The Marine Corps has officially started pushing out its newest body armor suite to infantry grunts, supposedly a major improvement over the Corps’ existing setup. According to Marine Corps Systems Command, the Plate Carrier Generation III addresses one of the ages-old issues plaguing warfighters, no matter the year or conflict — weight.
Shedding the Weight
PC Gen IIIs are almost 25-percent lighter than the existing plate carrier setups that the Marine Corps currently issues to infantry Marines, reducing overall kit load and diminishing the physical stress the wearer has to endure in the field or in-theater.
The plate carrier which the PC Gen III will replace across the board was first fielded in 2011, but rumblings about a potential replacement began appearing less than 6 years into fielding the then-new PC. Backed by a study conducted by the Government Accountability Office into the weight of all the hardware, PPE, and other relevant gear worn by soldiers and Marines, the Corps began looking into procuring a new body armor suite (including lighter plates) that would slash overall weight without sacrificing protection or versatility.
After testing both the PC Gen III and the legacy PC it was built to replace, by putting Marines through obstacle courses and forced marches while wearing the kit, evaluators noticed differences. Marines wearing the PC Gen III were able to complete the courses faster and were less fatigued than their counterparts wearing the legacy PC.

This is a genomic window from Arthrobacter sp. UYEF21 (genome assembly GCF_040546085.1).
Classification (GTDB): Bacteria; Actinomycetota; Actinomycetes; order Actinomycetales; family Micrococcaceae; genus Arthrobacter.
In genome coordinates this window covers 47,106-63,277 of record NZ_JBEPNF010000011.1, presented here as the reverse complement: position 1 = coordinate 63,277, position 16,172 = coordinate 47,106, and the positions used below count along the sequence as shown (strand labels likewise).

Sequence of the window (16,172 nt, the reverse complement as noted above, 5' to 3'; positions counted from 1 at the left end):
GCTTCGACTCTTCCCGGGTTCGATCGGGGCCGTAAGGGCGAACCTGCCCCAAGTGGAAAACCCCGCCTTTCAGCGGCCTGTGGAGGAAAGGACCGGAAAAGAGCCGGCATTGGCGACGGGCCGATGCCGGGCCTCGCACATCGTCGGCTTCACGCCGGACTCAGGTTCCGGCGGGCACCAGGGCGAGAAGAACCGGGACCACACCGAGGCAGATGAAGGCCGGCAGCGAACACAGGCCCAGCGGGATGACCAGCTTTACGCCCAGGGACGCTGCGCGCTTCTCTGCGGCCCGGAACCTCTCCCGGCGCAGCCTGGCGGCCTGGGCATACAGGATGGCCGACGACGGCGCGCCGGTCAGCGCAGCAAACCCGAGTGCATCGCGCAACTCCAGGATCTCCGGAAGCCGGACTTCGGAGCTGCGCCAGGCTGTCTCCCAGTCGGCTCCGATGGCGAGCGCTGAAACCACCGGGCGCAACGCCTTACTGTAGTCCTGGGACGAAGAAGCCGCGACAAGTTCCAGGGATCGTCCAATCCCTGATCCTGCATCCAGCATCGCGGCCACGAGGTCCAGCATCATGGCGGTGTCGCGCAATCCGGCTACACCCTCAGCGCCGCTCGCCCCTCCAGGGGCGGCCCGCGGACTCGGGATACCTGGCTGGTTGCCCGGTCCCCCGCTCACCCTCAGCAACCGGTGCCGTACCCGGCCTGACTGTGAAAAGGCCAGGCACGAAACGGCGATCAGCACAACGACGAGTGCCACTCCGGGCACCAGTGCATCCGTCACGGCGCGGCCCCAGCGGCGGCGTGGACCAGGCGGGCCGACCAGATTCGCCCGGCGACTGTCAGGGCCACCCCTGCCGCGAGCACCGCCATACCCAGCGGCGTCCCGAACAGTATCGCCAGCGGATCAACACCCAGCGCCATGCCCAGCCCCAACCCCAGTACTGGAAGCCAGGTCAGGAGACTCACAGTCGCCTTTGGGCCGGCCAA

PC Gen IIIs, produced by Vertical Protective Apparel, supposedly do just that. They’re more streamlined and less bulky than what grunts are currently used to, and just as modular if not more so.
More About the PC GenIII
Thanks to the carrier’s design, Marines can get a better stock-weld when bringing their rifles up to bear, are far more mobile than before, and can still carry a full mission loadout relatively comfortably.
The carrier makes use of First Spear’s Quick-Release Tubes, which assist with overall weight reduction and make it easier to don or remove.
Among the biggest advantages of the new carrier is the fact that it can fit both male AND female wearers comfortably, of all sizes and statures with a tighter fit without compromising on protection.
The PC Gen III will likely be used in conjunction with the Corps’ newest body armor initiative — plates from Point Blank Enterprises.
At the moment, infantry units will be the first to receive the new carrier, followed by non-combat units later on. The Corps expects to have fully integrated the PC Gen III by 2023, and will probably have the legacy PC phased out entirely by then.